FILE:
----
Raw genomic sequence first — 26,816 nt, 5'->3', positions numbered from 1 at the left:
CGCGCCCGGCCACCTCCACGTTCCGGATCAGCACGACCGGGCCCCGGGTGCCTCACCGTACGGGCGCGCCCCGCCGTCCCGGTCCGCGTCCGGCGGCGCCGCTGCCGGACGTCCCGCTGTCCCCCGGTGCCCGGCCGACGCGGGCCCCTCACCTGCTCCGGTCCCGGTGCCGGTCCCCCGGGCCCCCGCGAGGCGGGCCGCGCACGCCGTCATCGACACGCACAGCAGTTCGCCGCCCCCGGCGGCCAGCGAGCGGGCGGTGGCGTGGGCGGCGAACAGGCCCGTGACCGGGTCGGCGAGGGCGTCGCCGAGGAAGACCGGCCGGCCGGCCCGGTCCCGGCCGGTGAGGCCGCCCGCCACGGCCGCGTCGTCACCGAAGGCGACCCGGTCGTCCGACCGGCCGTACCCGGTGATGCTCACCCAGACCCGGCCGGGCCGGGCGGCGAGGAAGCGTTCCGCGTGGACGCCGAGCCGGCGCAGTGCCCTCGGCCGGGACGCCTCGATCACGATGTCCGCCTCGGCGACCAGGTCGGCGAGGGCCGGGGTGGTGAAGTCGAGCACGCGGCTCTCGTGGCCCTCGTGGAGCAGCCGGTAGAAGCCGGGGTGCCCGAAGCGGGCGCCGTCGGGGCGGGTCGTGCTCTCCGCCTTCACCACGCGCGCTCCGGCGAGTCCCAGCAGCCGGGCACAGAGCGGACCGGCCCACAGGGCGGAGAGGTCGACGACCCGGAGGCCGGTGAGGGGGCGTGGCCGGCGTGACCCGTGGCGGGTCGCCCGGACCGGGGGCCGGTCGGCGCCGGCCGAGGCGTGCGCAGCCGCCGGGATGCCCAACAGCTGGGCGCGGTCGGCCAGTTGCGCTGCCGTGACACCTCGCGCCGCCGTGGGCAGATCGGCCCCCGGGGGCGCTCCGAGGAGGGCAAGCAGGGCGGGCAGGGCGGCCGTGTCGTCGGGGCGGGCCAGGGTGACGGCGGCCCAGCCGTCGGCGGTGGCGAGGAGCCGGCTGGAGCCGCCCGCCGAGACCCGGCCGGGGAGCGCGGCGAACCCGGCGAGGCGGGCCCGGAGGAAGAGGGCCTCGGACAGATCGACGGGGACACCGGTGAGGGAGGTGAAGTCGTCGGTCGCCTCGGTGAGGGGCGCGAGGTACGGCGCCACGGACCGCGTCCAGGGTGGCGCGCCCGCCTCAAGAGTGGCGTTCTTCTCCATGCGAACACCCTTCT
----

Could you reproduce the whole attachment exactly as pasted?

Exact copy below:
Raw genomic sequence first — 26,816 nt, 5'->3', positions numbered from 1 at the left:
CGCGCCCGGCCACCTCCACGTTCCGGATCAGCACGACCGGGCCCCGGGTGCCTCACCGTACGGGCGCGCCCCGCCGTCCCGGTCCGCGTCCGGCGGCGCCGCTGCCGGACGTCCCGCTGTCCCCCGGTGCCCGGCCGACGCGGGCCCCTCACCTGCTCCGGTCCCGGTGCCGGTCCCCCGGGCCCCCGCGAGGCGGGCCGCGCACGCCGTCATCGACACGCACAGCAGTTCGCCGCCCCCGGCGGCCAGCGAGCGGGCGGTGGCGTGGGCGGCGAACAGGCCCGTGACCGGGTCGGCGAGGGCGTCGCCGAGGAAGACCGGCCGGCCGGCCCGGTCCCGGCCGGTGAGGCCGCCCGCCACGGCCGCGTCGTCACCGAAGGCGACCCGGTCGTCCGACCGGCCGTACCCGGTGATGCTCACCCAGACCCGGCCGGGCCGGGCGGCGAGGAAGCGTTCCGCGTGGACGCCGAGCCGGCGCAGTGCCCTCGGCCGGGACGCCTCGATCACGATGTCCGCCTCGGCGACCAGGTCGGCGAGGGCCGGGGTGGTGAAGTCGAGCACGCGGCTCTCGTGGCCCTCGTGGAGCAGCCGGTAGAAGCCGGGGTGCCCGAAGCGGGCGCCGTCGGGGCGGGTCGTGCTCTCCGCCTTCACCACGCGCGCTCCGGCGAGTCCCAGCAGCCGGGCACAGAGCGGACCGGCCCACAGGGCGGAGAGGTCGACGACCCGGAGGCCGGTGAGGGGGCGTGGCCGGCGTGACCCGTGGCGGGTCGCCCGGACCGGGGGCCGGTCGGCGCCGGCCGAGGCGTGCGCAGCCGCCGGGATGCCCAACAGCTGGGCGCGGTCGGCCAGTTGCGCTGCCGTGACACCTCGCGCCGCCGTGGGCAGATCGGCCCCCGGGGGCGCTCCGAGGAGGGCAAGCAGGGCGGGCAGGGCGGCCGTGTCGTCGGGGCGGGCCAGGGTGACGGCGGCCCAGCCGTCGGCGGTGGCGAGGAGCCGGCTGGAGCCGCCCGCCGAGACCCGGCCGGGGAGCGCGGCGAACCCGGCGAGGCGGGCCCGGAGGAAGAGGGCCTCGGACAGATCGACGGGGACACCGGTGAGGGAGGTGAAGTCGTCGGTCGCCTCGGTGAGGGGCGCGAGGTACGGCGCCACGGACCGCGTCCAGGGTGGCGCGCCCGCCTCAAGAGTGGCGTTCTTCTCCATGCGAACACCCTTCT